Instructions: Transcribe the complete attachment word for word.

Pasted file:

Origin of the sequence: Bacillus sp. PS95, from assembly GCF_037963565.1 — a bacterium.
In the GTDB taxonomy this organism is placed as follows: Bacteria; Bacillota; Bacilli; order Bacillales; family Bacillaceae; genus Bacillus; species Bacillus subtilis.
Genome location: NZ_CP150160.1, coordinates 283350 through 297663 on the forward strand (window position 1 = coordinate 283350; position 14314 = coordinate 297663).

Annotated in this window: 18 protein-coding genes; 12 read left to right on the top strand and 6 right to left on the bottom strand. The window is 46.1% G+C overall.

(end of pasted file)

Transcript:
Origin of the sequence: Bacillus sp. PS95, from assembly GCF_037963565.1 — a bacterium.
In the GTDB taxonomy this organism is placed as follows: Bacteria; Bacillota; Bacilli; order Bacillales; family Bacillaceae; genus Bacillus; species Bacillus subtilis.
Genome location: NZ_CP150160.1, coordinates 283350 through 297663 on the forward strand (window position 1 = coordinate 283350; position 14314 = coordinate 297663).

Annotated in this window: 18 protein-coding genes; 12 read left to right on the top strand and 6 right to left on the bottom strand. The window is 46.1% G+C overall.